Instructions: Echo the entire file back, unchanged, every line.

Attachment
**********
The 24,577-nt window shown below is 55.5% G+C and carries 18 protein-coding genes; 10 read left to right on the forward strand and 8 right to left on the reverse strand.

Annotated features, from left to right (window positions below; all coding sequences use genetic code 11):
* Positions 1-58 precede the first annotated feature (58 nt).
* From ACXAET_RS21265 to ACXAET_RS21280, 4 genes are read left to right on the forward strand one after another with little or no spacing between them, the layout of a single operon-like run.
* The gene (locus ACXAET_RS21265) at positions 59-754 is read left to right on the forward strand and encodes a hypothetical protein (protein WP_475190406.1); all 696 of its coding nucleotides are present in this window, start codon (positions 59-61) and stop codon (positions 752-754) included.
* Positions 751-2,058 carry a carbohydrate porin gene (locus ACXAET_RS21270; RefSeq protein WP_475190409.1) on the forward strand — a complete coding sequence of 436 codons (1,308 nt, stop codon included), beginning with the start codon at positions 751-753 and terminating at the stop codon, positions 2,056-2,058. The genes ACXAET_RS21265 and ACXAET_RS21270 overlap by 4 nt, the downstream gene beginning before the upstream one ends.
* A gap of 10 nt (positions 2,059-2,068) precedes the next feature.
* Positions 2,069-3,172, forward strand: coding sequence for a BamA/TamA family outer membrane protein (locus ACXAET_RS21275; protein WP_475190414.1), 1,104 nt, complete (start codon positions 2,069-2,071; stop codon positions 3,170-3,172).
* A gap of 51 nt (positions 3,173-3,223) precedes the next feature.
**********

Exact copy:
The 24,577-nt window shown below is 55.5% G+C and carries 18 protein-coding genes; 10 read left to right on the forward strand and 8 right to left on the reverse strand.

Annotated features, from left to right (window positions below; all coding sequences use genetic code 11):
* Positions 1-58 precede the first annotated feature (58 nt).
* From ACXAET_RS21265 to ACXAET_RS21280, 4 genes are read left to right on the forward strand one after another with little or no spacing between them, the layout of a single operon-like run.
* The gene (locus ACXAET_RS21265) at positions 59-754 is read left to right on the forward strand and encodes a hypothetical protein (protein WP_475190406.1); all 696 of its coding nucleotides are present in this window, start codon (positions 59-61) and stop codon (positions 752-754) included.
* Positions 751-2,058 carry a carbohydrate porin gene (locus ACXAET_RS21270; RefSeq protein WP_475190409.1) on the forward strand — a complete coding sequence of 436 codons (1,308 nt, stop codon included), beginning with the start codon at positions 751-753 and terminating at the stop codon, positions 2,056-2,058. The genes ACXAET_RS21265 and ACXAET_RS21270 overlap by 4 nt, the downstream gene beginning before the upstream one ends.
* A gap of 10 nt (positions 2,059-2,068) precedes the next feature.
* Positions 2,069-3,172, forward strand: coding sequence for a BamA/TamA family outer membrane protein (locus ACXAET_RS21275; protein WP_475190414.1), 1,104 nt, complete (start codon positions 2,069-2,071; stop codon positions 3,170-3,172).
* A gap of 51 nt (positions 3,173-3,223) precedes the next feature.